To sum up, my word of encouragement to men is to look for a follow who is actively seeking a lead. Who’s on the edge of the dance floor? Who’s looking around for a lead? Make the invitation. If you are turned down, look for another. Be prepared to dance with many follows before you find the one you barely have to lead, the one with whom the dance simply flows. (A dance can be just a dance, but I like this metaphor, so I’m sticking with it.)

I want to be a follow who is actively seeking a lead. That’s not the same as leading. Remember, the follow can’t lead. I want to make the negative first move, or the zeroth move, or whatever move comes before the first one. I need to make that move.

What is that move going to be? That’s part of my NAS challenge, actually, so I’ll save that for next time.

Oh, and this “dating is like dancing” thing is not an original principle. I learned a lot from Matt Mordini’s writing on the Theology of Dance. Check it out and let me know if you think I’m on to something or completely off base.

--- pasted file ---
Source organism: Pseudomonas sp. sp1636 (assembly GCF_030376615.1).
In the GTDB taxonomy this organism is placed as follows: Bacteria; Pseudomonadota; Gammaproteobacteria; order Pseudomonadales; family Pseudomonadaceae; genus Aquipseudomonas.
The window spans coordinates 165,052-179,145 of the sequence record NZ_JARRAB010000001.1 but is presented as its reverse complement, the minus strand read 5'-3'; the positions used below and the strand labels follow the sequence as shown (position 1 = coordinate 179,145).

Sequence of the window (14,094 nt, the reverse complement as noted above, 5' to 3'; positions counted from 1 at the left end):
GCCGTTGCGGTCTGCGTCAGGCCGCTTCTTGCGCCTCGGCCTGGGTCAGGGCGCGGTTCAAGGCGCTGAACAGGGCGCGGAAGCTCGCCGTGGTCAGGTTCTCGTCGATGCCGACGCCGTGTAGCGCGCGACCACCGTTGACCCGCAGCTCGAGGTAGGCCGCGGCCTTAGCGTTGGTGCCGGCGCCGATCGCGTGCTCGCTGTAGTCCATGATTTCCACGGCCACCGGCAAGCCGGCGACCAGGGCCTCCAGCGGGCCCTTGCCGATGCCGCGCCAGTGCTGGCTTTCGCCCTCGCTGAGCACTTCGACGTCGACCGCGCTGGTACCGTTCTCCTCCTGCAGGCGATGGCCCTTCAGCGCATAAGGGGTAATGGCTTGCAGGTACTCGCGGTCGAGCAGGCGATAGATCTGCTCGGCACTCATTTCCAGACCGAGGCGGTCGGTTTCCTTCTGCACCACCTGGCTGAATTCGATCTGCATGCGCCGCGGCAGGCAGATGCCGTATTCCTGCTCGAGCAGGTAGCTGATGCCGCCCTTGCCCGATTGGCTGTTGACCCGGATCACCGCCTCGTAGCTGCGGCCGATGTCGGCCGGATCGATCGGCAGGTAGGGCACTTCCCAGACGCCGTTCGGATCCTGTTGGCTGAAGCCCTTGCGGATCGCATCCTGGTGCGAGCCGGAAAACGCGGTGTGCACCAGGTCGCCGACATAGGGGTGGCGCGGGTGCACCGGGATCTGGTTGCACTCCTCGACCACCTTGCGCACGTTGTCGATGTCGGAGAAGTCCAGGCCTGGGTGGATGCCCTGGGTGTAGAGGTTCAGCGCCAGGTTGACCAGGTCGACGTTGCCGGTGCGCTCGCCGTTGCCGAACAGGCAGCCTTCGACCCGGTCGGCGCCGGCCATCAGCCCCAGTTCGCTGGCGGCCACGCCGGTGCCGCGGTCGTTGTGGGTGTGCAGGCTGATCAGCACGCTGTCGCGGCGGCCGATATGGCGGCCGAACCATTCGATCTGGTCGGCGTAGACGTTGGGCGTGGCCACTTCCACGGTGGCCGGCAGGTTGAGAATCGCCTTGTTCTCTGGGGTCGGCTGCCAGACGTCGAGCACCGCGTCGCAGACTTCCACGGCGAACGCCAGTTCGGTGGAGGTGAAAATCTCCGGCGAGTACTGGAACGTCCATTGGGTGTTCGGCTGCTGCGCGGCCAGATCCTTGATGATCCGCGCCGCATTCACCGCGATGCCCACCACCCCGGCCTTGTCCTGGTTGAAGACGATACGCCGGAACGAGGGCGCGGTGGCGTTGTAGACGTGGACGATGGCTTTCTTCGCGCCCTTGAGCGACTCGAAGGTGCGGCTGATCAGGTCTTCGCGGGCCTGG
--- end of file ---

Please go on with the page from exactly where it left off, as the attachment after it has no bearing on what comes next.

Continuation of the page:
Thanks to Jen and Morgan for hosting! Check out other responses on their blogs.


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I think I’d heard the analogy vaguely before, and not explained at all. I love how you explained it so eloquently and again, wish I had realized all of this when I was younger.

[…] I laid out my current ideas about how romantic relationships should be like dancing. I’m not the first person to come up with that one. I struggled a lot to get across what I […]

[…] written here about my opinions on leading and following. I stand by those opinions now that I am putting them into more regular practice. Spoiler alert: no […]

[…] that was hardest to write: I wrote a completely different middle for Not Alone Series: Encouragement for Men, and then I erased the whole thing and started over. It was tough to balance my desire to share my […]